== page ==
Two guinea pigs abandoned in a box at a Caerphilly park
RSPCA Cymru is appealing for information after two guinea pigs were found abandoned in a box at a Caerphilly park.
The two long-haired guinea pigs – one ginger and one grey – were found at Skomer Island Way Park yesterday (Monday 15 February). The duo were found in a box near the children’s play area.
Guinea Pigs Caerphilly Feb16 pic2 Guinea Pigs Caerphilly Feb16 pic1RSPCA inspector Simon Evans said: “These two guinea pigs were found in a box, which suggests they were just dumped, rather than they accidentally escaped from their owners.
“The two guinea pigs – both male – were taken to RSPCA’s Merthyr Tydfil Clinic for a health check. They are both in a good body condition, although the ginger one is slightly underweight.
“Unfortunately neither is microchipped so we don’t know who they belong to.
“Anyone with any information should contact the RSPCA inspectorate appeal line on 0300 123 8018.”
The RSPCA would like to remind people to get their pets microchipped to give lost animals the chance of returning home. It is also important to register the chip with a national database and update your contact details if you move or change phone number. More information can be found at www.rspca.org.uk/allaboutanimals/pets/general/microchipping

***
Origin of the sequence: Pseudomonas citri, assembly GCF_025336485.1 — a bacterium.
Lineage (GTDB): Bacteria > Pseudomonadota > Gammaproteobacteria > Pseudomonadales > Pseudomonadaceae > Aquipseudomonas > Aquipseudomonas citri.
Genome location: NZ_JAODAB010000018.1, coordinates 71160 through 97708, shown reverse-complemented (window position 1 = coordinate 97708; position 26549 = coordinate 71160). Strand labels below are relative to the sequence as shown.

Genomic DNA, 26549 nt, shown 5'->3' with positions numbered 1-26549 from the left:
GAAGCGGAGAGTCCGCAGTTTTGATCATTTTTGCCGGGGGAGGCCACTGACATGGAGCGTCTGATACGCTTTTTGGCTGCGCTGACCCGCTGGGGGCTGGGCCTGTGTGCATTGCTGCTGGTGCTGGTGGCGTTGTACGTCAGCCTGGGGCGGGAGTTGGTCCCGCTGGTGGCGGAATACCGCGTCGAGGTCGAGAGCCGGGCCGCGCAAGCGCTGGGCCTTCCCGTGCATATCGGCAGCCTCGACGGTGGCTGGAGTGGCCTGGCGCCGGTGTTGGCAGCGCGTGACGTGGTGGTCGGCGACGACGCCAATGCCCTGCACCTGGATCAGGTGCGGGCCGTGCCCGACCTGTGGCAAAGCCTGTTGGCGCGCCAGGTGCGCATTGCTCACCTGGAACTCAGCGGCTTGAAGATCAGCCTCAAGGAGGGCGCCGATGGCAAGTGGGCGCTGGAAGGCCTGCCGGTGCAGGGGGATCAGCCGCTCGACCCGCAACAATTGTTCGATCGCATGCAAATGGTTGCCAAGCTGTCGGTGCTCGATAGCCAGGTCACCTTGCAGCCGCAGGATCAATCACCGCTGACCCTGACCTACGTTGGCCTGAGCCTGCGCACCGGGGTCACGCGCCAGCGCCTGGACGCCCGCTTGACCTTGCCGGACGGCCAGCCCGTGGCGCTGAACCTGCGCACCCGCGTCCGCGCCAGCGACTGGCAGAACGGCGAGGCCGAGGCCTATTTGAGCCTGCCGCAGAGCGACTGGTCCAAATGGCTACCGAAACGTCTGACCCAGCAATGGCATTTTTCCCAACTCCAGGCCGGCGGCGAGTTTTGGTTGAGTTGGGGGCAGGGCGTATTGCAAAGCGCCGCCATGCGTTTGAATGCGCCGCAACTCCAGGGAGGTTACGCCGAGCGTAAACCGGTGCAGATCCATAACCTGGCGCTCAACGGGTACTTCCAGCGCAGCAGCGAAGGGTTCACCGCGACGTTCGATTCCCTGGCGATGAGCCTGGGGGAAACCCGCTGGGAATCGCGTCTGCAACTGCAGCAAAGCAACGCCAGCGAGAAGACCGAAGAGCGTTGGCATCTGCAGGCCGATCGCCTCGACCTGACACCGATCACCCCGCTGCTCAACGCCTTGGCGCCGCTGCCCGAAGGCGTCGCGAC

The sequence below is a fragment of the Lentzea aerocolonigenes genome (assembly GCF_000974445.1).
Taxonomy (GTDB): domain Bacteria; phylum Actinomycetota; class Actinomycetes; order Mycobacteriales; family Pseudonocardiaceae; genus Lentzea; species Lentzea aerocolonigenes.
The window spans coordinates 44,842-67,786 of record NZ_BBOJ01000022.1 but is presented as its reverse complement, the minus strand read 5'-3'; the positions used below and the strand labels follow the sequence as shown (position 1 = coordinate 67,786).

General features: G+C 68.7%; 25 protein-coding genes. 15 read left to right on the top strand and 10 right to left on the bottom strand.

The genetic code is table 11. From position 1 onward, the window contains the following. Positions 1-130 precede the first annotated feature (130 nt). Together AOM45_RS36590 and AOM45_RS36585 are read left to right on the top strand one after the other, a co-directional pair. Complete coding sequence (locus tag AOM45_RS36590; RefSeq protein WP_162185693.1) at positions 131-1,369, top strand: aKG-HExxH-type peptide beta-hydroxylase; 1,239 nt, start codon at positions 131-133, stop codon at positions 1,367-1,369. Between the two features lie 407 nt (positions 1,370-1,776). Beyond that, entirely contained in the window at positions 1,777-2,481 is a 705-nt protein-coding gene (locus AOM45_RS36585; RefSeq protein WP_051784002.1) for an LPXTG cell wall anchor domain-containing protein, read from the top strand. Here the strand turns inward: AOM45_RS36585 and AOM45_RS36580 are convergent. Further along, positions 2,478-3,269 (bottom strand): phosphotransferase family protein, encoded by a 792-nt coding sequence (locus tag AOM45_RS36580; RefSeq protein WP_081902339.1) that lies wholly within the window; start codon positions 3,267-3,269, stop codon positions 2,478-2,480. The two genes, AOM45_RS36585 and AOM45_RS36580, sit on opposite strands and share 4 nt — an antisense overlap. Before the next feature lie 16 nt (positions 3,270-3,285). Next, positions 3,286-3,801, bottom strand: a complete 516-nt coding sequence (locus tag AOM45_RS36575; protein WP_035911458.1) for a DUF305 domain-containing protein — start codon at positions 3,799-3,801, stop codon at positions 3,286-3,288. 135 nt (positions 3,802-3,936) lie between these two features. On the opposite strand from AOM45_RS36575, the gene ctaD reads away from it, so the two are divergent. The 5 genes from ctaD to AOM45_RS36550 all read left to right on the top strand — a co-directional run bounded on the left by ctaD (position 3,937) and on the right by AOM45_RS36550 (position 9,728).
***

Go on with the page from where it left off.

If you spot an animal in distress, please call the RSPCA’s 24-hour helpline on 0300 1234 999.
If you would like to help the RSPCA, you can give £3 now by texting HELP to 78866 (text costs £3 + one standard network rate message). We are a charity and rely on public donations to exist.
Guinea pig Factfile
Guinea pigs, or ‘cavies’, are social animals with a compact, rounded body shape, short legs and no tail.
They originate from the grasslands and lower slopes of the Andes Mountains in South America. Guinea pigs are active up to 20 hours per day and sleep only for short periods.
Guinea pigs are social animals. In the wild they live in close family groups of 5 – 10 individuals, though several groups may live in close proximity to form a colony.
Guinea pigs’ diet needs to be supplemented with plenty of vitamin C, as they lack the enzyme needed to synthesise vitamin C and can only store vitamin C for short periods.
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